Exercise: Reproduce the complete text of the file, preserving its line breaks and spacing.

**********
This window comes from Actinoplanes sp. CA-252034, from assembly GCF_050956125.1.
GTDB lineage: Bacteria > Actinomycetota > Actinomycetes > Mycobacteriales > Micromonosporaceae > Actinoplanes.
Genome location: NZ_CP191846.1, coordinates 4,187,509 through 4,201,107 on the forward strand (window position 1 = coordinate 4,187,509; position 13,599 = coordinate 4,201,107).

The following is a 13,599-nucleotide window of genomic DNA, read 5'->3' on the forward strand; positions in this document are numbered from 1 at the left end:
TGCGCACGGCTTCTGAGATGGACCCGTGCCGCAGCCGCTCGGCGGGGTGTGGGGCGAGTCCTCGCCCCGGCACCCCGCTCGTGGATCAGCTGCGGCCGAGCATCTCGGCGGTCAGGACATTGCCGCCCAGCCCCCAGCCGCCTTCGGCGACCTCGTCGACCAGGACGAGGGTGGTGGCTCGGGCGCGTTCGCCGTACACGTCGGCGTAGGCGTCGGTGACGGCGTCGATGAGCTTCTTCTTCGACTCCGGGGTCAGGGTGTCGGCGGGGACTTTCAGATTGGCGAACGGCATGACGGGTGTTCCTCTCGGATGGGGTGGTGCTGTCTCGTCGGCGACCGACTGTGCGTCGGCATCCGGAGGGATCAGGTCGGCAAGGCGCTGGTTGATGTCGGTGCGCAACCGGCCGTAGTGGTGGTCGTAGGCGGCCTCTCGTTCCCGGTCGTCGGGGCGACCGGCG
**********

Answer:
This window comes from Actinoplanes sp. CA-252034, from assembly GCF_050956125.1.
GTDB lineage: Bacteria > Actinomycetota > Actinomycetes > Mycobacteriales > Micromonosporaceae > Actinoplanes.
Genome location: NZ_CP191846.1, coordinates 4,187,509 through 4,201,107 on the forward strand (window position 1 = coordinate 4,187,509; position 13,599 = coordinate 4,201,107).

The following is a 13,599-nucleotide window of genomic DNA, read 5'->3' on the forward strand; positions in this document are numbered from 1 at the left end:
TGCGCACGGCTTCTGAGATGGACCCGTGCCGCAGCCGCTCGGCGGGGTGTGGGGCGAGTCCTCGCCCCGGCACCCCGCTCGTGGATCAGCTGCGGCCGAGCATCTCGGCGGTCAGGACATTGCCGCCCAGCCCCCAGCCGCCTTCGGCGACCTCGTCGACCAGGACGAGGGTGGTGGCTCGGGCGCGTTCGCCGTACACGTCGGCGTAGGCGTCGGTGACGGCGTCGATGAGCTTCTTCTTCGACTCCGGGGTCAGGGTGTCGGCGGGGACTTTCAGATTGGCGAACGGCATGACGGGTGTTCCTCTCGGATGGGGTGGTGCTGTCTCGTCGGCGACCGACTGTGCGTCGGCATCCGGAGGGATCAGGTCGGCAAGGCGCTGGTTGATGTCGGTGCGCAACCGGCCGTAGTGGTGGTCGTAGGCGGCCTCTCGTTCCCGGTCGTCGGGGCGACCGGCG